Fresh is Best...and Cheapest!
June 19, 2012 by Rachel VanDuzer
Over the past year, my husband and I have incorporated a high amount of fresh produce, especially fresh juice into our daily diet. We decided to do this for a number of reasons, including health, taste and even price, as recent statistics from the United States Department of Agriculture (USDA) verify that eating produce fresh can be the cheapest option.
1. Processed Produce & Juice Has Hidden Ingredients
We first decided to switch to fresh-squeezed orange juice when a friend of mine showed me this article that shows how even “100% pure” and “fresh squeezed” orange juice is highly processed and has “flavor packets” and stabilizers added in to the juice. And the Food and Drug Administration (FDA) doesn’t require them to label these flavorings, since they are technically still derived from oranges.
Many other juice brands list added natural flavors, which the FDA defines as "essential oil, oleoresin, essence or extractive, protein hydrolysate, distillate, or any product of roasting, heating or enzymolysis, which contains the flavoring constituents derived from a spice, fruit or fruit juice, vegetable or vegetable juice, edible yeast, herb, bark, bud, root, leaf or similar plant material, meat, seafood, poultry, eggs, dairy products, or fermentation products thereof, whose significant function in food is flavoring rather than nutritional."
2. Processed Produce Has Been Pre-Cooked
In addition to being uneasy about the so-called natural flavors in packaged produce, I also buy fresh produce because I know it is more pure and hasn't been cooked. Canned produce is heated to high temperatures, which can damage some of the enzymes and nutrients. Most frozen produce has been blanched prior to being frozen. Most fruit juices on the market have been pasteurized, although sometimes you'll come across a great place like Weaver's Orchard that sells apple cider that has been treated with UV light instead of being pasteurized. Many canned or bottled produce items have added salt, sugar and other preservatives too, which can be easily avoided by choosing fresh produce.
3. Fresh Produce TASTES Much Better
When produce is processed, it loses much of its natural flavor and texture, so it requires more salt or fat to dress it up. You may need to alter your recipes to adjust to using fresh produce. For example, a green bean casserole isn't going to be the same consistency with lightly steamed green beans. So maybe you'll want to cook the green beans longer or switch to a different method, like lightly steaming and then tossing the green beans with olive oil and lemon juice and topping with toasted almonds.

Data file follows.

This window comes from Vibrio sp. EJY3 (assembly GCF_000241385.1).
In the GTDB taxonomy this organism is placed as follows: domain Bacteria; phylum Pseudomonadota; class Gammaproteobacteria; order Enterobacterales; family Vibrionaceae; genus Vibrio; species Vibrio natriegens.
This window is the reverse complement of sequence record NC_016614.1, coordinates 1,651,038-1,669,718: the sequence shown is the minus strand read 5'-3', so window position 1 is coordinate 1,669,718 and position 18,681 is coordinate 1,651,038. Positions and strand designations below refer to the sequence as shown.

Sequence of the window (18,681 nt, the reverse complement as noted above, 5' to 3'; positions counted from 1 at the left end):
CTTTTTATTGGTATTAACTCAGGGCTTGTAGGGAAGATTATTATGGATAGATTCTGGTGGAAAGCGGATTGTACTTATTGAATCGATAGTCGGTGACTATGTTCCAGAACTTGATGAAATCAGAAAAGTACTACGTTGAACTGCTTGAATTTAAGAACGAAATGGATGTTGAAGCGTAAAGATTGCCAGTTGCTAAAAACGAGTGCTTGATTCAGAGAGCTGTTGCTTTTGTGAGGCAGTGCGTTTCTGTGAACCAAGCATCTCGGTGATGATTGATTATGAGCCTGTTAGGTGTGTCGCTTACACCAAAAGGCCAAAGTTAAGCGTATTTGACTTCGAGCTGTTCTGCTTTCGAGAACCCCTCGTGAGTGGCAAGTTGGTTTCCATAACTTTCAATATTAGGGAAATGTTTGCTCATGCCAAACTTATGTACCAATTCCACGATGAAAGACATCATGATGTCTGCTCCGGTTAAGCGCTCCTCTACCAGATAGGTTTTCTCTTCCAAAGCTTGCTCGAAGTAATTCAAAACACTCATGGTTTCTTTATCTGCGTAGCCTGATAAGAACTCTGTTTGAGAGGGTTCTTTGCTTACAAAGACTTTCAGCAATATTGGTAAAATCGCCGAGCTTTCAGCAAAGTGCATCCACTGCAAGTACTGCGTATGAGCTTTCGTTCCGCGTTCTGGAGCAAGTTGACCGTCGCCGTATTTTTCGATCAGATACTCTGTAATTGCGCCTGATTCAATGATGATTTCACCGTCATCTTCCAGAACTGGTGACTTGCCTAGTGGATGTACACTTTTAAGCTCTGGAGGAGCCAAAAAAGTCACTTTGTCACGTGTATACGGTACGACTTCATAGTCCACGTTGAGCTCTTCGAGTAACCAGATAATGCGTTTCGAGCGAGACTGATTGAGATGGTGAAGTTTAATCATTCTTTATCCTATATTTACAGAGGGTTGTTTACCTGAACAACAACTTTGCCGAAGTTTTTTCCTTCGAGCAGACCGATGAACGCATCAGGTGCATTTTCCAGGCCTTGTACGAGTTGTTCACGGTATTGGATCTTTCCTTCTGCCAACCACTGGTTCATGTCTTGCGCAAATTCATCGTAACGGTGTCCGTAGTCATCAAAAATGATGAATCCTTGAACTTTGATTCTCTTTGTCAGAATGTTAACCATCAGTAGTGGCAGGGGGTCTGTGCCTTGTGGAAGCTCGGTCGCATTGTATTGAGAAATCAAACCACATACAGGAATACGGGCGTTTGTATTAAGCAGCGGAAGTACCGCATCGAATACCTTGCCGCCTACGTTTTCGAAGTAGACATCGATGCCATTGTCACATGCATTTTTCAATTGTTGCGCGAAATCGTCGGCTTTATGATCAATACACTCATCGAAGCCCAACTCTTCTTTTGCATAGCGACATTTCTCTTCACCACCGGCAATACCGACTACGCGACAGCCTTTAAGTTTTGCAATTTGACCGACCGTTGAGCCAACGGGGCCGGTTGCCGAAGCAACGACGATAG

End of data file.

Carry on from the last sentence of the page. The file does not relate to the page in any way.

4. Surprise! Fresh Produce is the Same Price or CHEAPER!
A study done by the USDA compared the cost of fruits and vegetables in a variety of different forms: fresh, canned, frozen and juiced. Their surprising results were that "the weighted average price for all fresh fruit was $0.18 per serving;" and "the weighted average price for all canned fruit was $0.24 per serving," and "the weighted average price for all fruit juice was $0.20 per serving." The scale averages out fruits from most to least expensive with apples, bananas and watermelon as the cheapest fruits.
Over the last few years, my food philosophy has become one where I believe that eating fresh fruits, vegetables and herbs are the best medicine - they are the "real food." I try to eat about 50-60% produce, 25% protein and the remainder as whole grains and dairy. I try to avoid refined carbohydrates whenever possible. Even the USDA's current dietary guidelines follow a similar approach now. After doing this research, I can now rest assured that fresh produce is the cheapest and best way to consume produce, and I will continue to invest more of my budget in these "healing" foods.
Here are some tips I've found useful to incorporate fresh produce and fresh juice into my daily diet:
Everyday Juicing Tips
- Pick, juice and freeze fresh fruit from Weaver's Orchard
1. Puree fruit in a blender, food processor or Victorio strainer
2. Freeze juice in an ice cube tray
3. Transfer to a freezer bag
4. Pack an assortment of "berry juice cubes" in a wide-mouth plastic bottle when ready to drink it
5. Fill it the rest of the way with Weaver's Orchard apple cider
6. Let it thaw and enjoy!
- Dilute fresh juice and smoothies with Weaver's Orchard apple cider
- Order a box of juice oranges from Weaver's and juice 1-2 oranges per person every morning (lasts 2-3 weeks for a family of 2
- Think in color groups (oranges, greens, reds, etc) when selecting fruits and vegetables to pair together. Think of combinations you like in salads, like pears and arugula or strawberries and spinach.
- Juice each item separately and freeze the pulp. Add fruit or carrot pulp to quick breads or add vegetable pulp in to turkey burgers, spaghetti, lasagna, etc
- If you are consuming fruit juice, make sure to watch your overall sugar intake and eat some fresh vegetables to avoid sugar overdose.
Tips for Incorporating Fresh Produce Into Your Daily Diet
- Pre-slice some vegetables (baby carrots and snap peas work really well) for snacks
- Plant salad greens and vegetables in your garden
- Find a mulberry tree to pick fruit from (they are extremely plentiful and ripe right now!)